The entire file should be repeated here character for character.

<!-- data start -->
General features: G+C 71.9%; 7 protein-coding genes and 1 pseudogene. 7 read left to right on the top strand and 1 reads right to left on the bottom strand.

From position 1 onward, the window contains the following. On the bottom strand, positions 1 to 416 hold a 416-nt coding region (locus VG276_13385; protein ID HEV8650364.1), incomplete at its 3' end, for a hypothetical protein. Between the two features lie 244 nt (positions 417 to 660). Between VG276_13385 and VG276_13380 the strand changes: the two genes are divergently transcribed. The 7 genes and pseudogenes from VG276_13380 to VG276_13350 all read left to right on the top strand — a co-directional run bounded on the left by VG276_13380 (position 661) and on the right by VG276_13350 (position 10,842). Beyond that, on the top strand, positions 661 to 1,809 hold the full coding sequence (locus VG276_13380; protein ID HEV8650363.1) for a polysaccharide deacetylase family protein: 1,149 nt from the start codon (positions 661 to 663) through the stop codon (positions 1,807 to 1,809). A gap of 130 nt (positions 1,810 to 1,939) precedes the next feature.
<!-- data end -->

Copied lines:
General features: G+C 71.9%; 7 protein-coding genes and 1 pseudogene. 7 read left to right on the top strand and 1 reads right to left on the bottom strand.

From position 1 onward, the window contains the following. On the bottom strand, positions 1 to 416 hold a 416-nt coding region (locus VG276_13385; protein ID HEV8650364.1), incomplete at its 3' end, for a hypothetical protein. Between the two features lie 244 nt (positions 417 to 660). Between VG276_13385 and VG276_13380 the strand changes: the two genes are divergently transcribed. The 7 genes and pseudogenes from VG276_13380 to VG276_13350 all read left to right on the top strand — a co-directional run bounded on the left by VG276_13380 (position 661) and on the right by VG276_13350 (position 10,842). Beyond that, on the top strand, positions 661 to 1,809 hold the full coding sequence (locus VG276_13380; protein ID HEV8650363.1) for a polysaccharide deacetylase family protein: 1,149 nt from the start codon (positions 661 to 663) through the stop codon (positions 1,807 to 1,809). A gap of 130 nt (positions 1,810 to 1,939) precedes the next feature.